There are, of course, still places like Massachusetts where an unknown candidate can win because his is the only Irish name running for a particular office, but in general the exploitation of racial and religious sentiment has become less blatant The same ethnic groups still carry weight in city politics, but the considerations they demand from the bosses have changed from the personal to the political, from the rhetorical to the legislative. In the past five years the demands have been for state and federal FEPC laws, liberalization of DP legislation, anti-poll tax and anti-lynching laws in the South. Negro agitation for these last measures has vastly increased in recent years, and Jewish lobbying for a friendly policy towards Israel has been an important political factor since 1946. Sometimes, of course, the religious groups differ hotly over an issue—most strenuously, for example, over the Catholic demand for a measure of federal aid to parochial schools. Only in such a case do the machines encounter difficulty in energetically demanding everything that everybody who can vote wants.

The change in the relation between the ethnic blocs and the machines derives in great part from what is nothing less than an invisible revolution in American politics: the heightened “issue consciousness” of a large part of the electorate, perhaps most startlingly demonstrated in Truman’s election to the presidency in 1948. In 1923, it was possible to agree with Frank Kent that the voter had little to choose from between the Democratic and Republican platforms; that platforms, in general, were humbug and that the choice in practical politics was largely between honest and dishonest men. The Roosevelt era altered this, for the New Deal platform affected every area of American life. The combination of fireside chats with the more tangible tokens of WPA money, farm subsidies, mortgage insurance, and the whole bundle of federal benefits made political notions a highly practical reality to millions of citizens. Issues became as meaningful as personalities; the promises of politicians began to count and be counted.



These developments—the growth in political interest, the emergence of the welfare state, the decline in immigration—have lessened the hold of the machine on American city electorates. But while the machines’ influence has waned, they are still the major political forces in most urban communities. Being realistic to the core, the machines quite characteristically faced up to the new facts of American political life. Over the past two decades the machines emerged as votaries of progressive legislation. “If you can’t lick ’em, join ’em.”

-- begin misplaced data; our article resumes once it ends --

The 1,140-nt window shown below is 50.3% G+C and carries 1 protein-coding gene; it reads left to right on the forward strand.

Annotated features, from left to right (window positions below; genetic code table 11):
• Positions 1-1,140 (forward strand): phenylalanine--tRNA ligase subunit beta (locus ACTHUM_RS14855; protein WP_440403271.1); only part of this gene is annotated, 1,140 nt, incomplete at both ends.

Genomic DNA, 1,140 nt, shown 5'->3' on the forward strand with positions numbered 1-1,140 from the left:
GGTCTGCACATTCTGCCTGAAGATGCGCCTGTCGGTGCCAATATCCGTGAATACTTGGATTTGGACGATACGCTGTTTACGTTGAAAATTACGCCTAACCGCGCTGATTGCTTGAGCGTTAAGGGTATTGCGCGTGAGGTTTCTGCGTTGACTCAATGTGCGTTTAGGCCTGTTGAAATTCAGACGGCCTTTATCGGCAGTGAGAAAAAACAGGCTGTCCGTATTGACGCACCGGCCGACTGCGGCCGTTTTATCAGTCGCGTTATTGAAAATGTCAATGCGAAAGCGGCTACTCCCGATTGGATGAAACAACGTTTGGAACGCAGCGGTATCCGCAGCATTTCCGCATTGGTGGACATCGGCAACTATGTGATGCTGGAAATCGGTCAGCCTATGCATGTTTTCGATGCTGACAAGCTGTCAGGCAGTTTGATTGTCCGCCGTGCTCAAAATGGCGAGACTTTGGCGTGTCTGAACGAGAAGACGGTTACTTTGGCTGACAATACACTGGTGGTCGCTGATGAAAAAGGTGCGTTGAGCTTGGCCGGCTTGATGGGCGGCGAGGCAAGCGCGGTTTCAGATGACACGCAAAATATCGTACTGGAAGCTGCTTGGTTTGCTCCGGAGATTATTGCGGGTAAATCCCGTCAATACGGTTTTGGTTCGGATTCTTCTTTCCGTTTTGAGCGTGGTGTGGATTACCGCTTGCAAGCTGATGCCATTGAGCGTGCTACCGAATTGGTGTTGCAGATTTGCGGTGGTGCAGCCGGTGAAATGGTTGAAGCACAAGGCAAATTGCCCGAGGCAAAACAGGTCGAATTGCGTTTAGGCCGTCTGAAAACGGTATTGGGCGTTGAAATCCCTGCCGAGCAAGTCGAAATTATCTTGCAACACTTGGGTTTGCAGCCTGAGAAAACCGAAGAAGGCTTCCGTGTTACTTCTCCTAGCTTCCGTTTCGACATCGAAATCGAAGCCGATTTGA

So it is that the machines have become, year by year, as uninhibited in support of the Fair Deal, as tireless in their assaults on privilege, as bold in their designs for federal intervention in the economy, as the most militant brain-trusters in Washington. The result is that the Democratic platform of 1948 was as liberal a document as the general political atmosphere of the country would allow. Today a conservative Democratic candidate—in sharp contrast to ten years ago—is an anachronism, except in the South.

The extent to which the machines have “got religion” is most vividly seen in Chicago. Ed Kelly, the old boss and mayor, had long been a Roosevelt supporter, but he had never deviated from the accepted methods of machine politics. Jack Arvey, a Kelly lieutenant, overnight blossomed forth as a “new model” boss when he succeeded to the leadership of the party in 1946. Arvey deftly handled his public relations, creating a beguiling image of himself: the boss who was leader rather than dictator, who was as idealistic as the “do-gooders” but far more practical, who put patriotism before pocketbook rather than equating the two. The legend spread that while in the Pacific, Arvey had undergone a foxhole conversion to an unabashed and selfless liberalism.

Arvey’s actions actually gave substance to the legend. He apparently persuaded the aging Kelly to step down as mayor: the people wanted a change. In casting about for a successor, Arvey avoided organization men (there was grave doubt that he could elect one). Instead, he sounded out community leaders on whom they wanted, an unprecedented tactic for a boss to take. The choice became Martin Kennelly, a business man and a Democrat who had always fought the machine. Arvey elected Kennelly; he also elected a city council that was as agreeable to the dictates of the machine as in the past.

Kennelly, in turn, gave Chicago an honest administration; he made many independent appointments in the higher echelons, but he was also quite willing to place loyal Democrats in lesser jobs. The machine was satisfied; civic probity was assured; and the reformers, on the whole, were content. Ironically, Kennelly’s major deficiency has been his timidity in handling racial incidents—an area in which old Boss Kelly was particularly strong.